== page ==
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Advocates are in D.C. to make the case that freeing hostages should be top priority


Among the people who Hamas took as hostages during the attacks of October 7 is a 79-year-old man named Chaim Peri. He's a metalworker and sculptor, a man who helped take people to and from Gaza to receive better medical care in Israel, a father, a grandfather and a husband who confronted a militant who entered his house, buying his wife precious time.

NOAM PERI: So my father just pushed him away with his hands. He was unarmed, and he scared him away for a few minutes. But that enabled my mother to hide just one or two meters away. And this is how she was saved.

SUMMERS: That's one of his children, his daughter Noam Peri. She lives in Tel Aviv now, but she was born and raised in the Israeli kibbutz of Nir Oz, a small village where everybody knew everyone else.

PERI: It was a very peaceful, green place with a lot of fields around. I know most of these people, and I regard them as my friends.

SUMMERS: Noam says of the 350 or so people in Nir Oz, about a quarter were killed or taken hostage on October 7. According to Israeli officials, Hamas took about 220 hostages throughout Israel and killed over 1,400 people. In response, Israel continues to send airstrikes into Gaza, where over 7,000 people have been killed.

IRWIN COTLER: One thing I think we can all agree on wherever we stand on the political spectrum is that hostages should not be taken, and hostages must be unconditionally and immediately released.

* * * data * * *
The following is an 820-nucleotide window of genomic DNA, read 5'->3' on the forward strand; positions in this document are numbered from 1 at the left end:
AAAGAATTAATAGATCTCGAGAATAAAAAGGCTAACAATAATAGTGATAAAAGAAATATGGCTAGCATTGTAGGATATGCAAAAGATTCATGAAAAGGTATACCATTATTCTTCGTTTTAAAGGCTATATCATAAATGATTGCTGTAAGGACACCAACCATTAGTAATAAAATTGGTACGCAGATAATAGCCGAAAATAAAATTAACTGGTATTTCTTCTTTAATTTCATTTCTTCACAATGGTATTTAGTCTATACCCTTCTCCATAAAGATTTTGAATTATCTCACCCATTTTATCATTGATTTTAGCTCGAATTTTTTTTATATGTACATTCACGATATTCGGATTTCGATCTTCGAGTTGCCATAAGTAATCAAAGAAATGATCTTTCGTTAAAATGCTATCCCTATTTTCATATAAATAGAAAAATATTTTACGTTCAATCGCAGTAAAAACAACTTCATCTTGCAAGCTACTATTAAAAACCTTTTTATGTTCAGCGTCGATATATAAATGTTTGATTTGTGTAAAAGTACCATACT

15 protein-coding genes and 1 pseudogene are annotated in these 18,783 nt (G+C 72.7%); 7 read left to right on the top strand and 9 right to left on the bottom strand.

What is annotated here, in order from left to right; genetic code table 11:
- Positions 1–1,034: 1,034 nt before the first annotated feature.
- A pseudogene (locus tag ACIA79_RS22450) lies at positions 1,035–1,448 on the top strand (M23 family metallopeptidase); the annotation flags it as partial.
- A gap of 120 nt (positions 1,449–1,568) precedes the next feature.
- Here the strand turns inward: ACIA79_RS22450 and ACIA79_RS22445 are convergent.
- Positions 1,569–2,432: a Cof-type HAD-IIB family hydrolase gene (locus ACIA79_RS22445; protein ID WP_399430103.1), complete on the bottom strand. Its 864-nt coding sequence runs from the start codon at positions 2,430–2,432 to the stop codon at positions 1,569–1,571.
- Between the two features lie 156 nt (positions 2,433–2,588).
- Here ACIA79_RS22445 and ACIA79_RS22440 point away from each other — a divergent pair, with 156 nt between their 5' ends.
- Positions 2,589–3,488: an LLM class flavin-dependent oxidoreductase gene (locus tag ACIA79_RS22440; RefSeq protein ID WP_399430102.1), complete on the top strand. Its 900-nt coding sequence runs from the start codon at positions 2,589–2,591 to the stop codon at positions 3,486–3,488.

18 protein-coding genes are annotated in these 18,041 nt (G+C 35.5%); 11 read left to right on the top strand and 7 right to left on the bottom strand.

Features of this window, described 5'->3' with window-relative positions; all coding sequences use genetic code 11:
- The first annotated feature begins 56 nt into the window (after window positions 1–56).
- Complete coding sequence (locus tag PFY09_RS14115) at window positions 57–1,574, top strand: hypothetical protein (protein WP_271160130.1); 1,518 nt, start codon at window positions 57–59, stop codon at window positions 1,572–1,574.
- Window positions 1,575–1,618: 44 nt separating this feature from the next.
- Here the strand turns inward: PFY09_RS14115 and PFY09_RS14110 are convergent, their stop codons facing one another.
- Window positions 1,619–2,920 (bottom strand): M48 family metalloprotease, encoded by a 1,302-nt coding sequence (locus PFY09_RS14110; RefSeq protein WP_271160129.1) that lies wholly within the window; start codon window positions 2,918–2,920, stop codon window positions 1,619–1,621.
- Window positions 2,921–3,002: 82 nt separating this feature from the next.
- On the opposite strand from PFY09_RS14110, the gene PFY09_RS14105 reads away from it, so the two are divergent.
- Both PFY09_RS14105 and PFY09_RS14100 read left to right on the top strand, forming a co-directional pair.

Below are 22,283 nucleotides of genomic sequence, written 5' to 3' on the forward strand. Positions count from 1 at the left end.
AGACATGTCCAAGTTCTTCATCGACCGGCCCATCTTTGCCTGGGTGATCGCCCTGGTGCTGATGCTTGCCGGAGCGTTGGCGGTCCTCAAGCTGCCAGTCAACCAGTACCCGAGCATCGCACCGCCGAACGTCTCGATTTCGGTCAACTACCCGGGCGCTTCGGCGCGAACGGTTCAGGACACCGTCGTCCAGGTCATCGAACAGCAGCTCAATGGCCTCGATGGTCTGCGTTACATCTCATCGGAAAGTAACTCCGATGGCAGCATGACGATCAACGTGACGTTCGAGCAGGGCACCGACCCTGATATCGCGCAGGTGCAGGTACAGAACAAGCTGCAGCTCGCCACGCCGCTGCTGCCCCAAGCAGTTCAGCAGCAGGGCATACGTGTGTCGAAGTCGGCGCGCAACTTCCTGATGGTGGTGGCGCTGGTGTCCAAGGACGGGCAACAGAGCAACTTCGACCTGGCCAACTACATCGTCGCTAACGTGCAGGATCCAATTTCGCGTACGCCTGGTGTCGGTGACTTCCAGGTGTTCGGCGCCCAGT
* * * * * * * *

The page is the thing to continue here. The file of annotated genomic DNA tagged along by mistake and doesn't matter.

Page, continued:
SUMMERS: Irwin Cotler is chair of the Raoul Wallenberg Center for Human Rights and a longtime Canadian government official. He and Noam Peri are in Washington to make the case that freeing hostages should be the top priority. They came to NPR headquarters earlier today, and I asked how the meetings have gone so far.

COTLER: Well, the meetings have been very both important, on the one hand, because the people with whom we've been meeting are in a position to take action. And as we meet now, a resolution has now been adopted in the House. There will be another one that has now been proposed that will be adopted in the Senate. These will be model resolutions that other countries can also take up. And we are establishing an interparliamentary coalition for that purpose. We also believe that the U.S. can lead this international coalition. And we've been in these meetings reminding the officials of the importance of the International Committee of the Red Cross also being involved, much more than they have been up to now in terms of delivery of humanitarian assistance and participating in the rescue.

PERI: On a personal note, I can add that we have gotten tremendous support from all people we've met on all sides. And it's not only heartwarming. It's also, I think - reinforces how critical the United States in the leading role of this international coalition. There are 40 nationalities involved of the hostages, and United States is well positioned to lead both morally and effective acts to release those hostages immediately.

SUMMERS: Noam, how's your mom doing?

PERI: She's devoted to help the survivors of Nir Oz to cope and get everything that they need. So she's devoted to this amazing work since.

SUMMERS: Do you have any sense, any indication of how your father's doing, if he's well, if - what's happened to him?